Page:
Taft’s Ale House – 1429 Race St.
Walking distance: 9 minutes.
You would be hard-pressed to find a more beautiful building in Cincinnati. St. Paul’s Evangelical Church was built around 1850, then more than 160 years later was renovated down to the finest detail to create Taft’s. From the 46-foot vaulted ceilings to the original chandelier behind the upstairs bar encased in glass to the tap handles made of wood from the original stairs … you get the idea. It might be the closest thing we have to an authentic English football pub. And with 13,000 square feet and three levels, there’s plenty of room for everyone. FCC fans already have caught on to this place, which gets a fair number of fans prior to matches at Nippert. Enjoy a tri-tip steak, some loaded tots and a house-brewed ale, then walk it off to the West End.
Washington Park – 1230 Elm St.
Walking distance: 7 minutes.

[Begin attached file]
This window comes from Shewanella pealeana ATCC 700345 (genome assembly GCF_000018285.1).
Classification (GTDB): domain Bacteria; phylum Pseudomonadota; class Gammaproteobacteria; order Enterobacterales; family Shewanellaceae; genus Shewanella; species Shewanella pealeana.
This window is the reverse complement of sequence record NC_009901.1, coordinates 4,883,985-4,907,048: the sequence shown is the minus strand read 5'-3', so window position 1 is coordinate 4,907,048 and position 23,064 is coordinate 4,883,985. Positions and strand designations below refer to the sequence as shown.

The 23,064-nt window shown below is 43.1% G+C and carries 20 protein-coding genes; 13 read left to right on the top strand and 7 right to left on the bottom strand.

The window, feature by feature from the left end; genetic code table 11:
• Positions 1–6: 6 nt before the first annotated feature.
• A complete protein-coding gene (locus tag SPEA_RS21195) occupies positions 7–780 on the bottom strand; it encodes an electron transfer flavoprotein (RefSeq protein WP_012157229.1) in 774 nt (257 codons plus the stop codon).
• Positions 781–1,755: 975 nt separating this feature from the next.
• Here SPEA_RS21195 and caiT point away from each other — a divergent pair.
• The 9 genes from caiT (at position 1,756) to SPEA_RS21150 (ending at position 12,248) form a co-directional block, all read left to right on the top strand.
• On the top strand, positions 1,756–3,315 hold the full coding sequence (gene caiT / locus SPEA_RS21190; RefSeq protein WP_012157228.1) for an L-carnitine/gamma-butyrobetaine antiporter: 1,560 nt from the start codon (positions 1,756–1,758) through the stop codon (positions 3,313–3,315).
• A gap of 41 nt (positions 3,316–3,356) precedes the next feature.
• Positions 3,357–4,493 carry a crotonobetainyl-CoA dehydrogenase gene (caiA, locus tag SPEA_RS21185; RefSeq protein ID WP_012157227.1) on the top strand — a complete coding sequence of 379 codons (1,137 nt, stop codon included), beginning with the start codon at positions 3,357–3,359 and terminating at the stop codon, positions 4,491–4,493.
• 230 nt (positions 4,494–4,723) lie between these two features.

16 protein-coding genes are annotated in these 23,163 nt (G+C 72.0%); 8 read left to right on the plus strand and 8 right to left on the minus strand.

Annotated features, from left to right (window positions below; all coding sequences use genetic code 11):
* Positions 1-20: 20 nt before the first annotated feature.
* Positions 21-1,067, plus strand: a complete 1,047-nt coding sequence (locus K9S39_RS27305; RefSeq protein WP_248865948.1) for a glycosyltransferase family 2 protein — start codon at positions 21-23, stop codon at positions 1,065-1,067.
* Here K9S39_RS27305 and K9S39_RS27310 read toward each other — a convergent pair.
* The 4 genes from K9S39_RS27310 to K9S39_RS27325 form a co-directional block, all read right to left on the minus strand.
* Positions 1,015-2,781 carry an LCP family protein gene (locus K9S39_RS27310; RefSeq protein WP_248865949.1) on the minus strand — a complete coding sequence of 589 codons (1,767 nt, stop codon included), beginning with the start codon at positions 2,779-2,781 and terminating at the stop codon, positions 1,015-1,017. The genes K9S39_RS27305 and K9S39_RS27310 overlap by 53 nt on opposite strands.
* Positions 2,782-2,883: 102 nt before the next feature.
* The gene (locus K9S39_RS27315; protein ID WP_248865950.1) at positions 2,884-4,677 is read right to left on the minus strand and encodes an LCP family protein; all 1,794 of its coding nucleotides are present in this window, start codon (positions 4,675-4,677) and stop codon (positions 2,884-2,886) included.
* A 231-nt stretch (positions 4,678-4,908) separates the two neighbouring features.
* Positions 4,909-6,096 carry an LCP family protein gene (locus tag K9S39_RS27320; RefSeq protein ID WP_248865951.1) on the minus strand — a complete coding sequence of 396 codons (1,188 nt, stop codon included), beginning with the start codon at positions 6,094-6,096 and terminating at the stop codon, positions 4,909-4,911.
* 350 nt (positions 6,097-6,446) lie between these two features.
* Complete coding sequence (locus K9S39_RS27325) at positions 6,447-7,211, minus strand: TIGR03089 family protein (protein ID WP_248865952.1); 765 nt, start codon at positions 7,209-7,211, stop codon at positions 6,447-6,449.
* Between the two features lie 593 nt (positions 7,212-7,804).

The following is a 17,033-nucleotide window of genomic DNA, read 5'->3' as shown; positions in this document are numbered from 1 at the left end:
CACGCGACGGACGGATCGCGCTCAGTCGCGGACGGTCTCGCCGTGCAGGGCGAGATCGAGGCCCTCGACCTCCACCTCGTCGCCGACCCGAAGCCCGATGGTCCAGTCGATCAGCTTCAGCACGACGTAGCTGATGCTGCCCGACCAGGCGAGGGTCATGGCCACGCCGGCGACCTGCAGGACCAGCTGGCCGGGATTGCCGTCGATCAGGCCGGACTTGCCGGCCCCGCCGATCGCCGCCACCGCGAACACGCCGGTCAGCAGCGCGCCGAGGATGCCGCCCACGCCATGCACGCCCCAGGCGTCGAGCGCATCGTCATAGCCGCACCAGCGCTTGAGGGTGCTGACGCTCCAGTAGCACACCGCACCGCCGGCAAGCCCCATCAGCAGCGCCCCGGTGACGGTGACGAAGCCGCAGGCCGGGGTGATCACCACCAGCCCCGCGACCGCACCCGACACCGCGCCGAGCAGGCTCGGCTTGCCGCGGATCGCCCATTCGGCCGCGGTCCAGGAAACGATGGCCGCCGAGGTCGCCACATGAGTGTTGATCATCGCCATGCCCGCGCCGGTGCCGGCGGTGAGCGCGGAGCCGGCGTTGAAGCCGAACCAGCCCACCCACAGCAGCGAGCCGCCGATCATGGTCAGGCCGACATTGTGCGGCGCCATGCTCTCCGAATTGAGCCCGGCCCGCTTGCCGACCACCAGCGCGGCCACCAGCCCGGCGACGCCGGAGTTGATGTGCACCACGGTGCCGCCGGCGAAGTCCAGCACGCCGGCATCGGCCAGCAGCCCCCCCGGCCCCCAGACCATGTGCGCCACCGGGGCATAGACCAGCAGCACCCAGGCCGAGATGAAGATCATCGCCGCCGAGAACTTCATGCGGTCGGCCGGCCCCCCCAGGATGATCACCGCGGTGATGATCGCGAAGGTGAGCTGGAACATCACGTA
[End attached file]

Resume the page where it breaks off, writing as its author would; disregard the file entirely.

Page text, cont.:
On the west side of Music Hall is FCC’s new stadium. On the east side of Music Hall is our city’s oasis. Nestled between 12th, Race, Elm and 14th Streets, Washington Park most certainly will be utilized on match days for event space, or at least it certainly should be. I can’t think of a better location for a pre-match tailgate party with live music and maybe a kick-about. The park — which has a bar, playground, stage and large gazebo — already hosts regular events during the summer in its expansive green space lined with large trees in the shadow of Music Hall. Washington Park was a cemetery before the city acquired the land in the 1860s. There still are some tombstones on the property, which is kind of creepy but pretty cool at the same time. There’s also a 450-space parking garage beneath the park and a streetcar station on the Elm Street side.